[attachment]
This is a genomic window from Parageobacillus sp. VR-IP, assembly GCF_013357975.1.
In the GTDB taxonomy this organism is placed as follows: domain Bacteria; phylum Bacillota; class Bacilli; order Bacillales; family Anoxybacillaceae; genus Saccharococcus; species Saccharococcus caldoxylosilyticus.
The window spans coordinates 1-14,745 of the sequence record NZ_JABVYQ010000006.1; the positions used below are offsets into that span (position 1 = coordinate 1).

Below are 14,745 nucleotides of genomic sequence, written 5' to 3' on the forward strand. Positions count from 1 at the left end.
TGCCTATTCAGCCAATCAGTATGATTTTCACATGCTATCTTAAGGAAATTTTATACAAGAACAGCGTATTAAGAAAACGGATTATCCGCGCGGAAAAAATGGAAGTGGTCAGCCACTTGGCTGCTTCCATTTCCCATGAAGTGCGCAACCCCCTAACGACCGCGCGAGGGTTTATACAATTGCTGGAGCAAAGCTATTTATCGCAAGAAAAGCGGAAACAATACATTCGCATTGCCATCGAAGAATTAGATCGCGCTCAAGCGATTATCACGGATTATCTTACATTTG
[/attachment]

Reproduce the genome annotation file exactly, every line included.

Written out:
This is a genomic window from Parageobacillus sp. VR-IP, assembly GCF_013357975.1.
In the GTDB taxonomy this organism is placed as follows: domain Bacteria; phylum Bacillota; class Bacilli; order Bacillales; family Anoxybacillaceae; genus Saccharococcus; species Saccharococcus caldoxylosilyticus.
The window spans coordinates 1-14,745 of the sequence record NZ_JABVYQ010000006.1; the positions used below are offsets into that span (position 1 = coordinate 1).

Below are 14,745 nucleotides of genomic sequence, written 5' to 3' on the forward strand. Positions count from 1 at the left end.
TGCCTATTCAGCCAATCAGTATGATTTTCACATGCTATCTTAAGGAAATTTTATACAAGAACAGCGTATTAAGAAAACGGATTATCCGCGCGGAAAAAATGGAAGTGGTCAGCCACTTGGCTGCTTCCATTTCCCATGAAGTGCGCAACCCCCTAACGACCGCGCGAGGGTTTATACAATTGCTGGAGCAAAGCTATTTATCGCAAGAAAAGCGGAAACAATACATTCGCATTGCCATCGAAGAATTAGATCGCGCTCAAGCGATTATCACGGATTATCTTACATTTG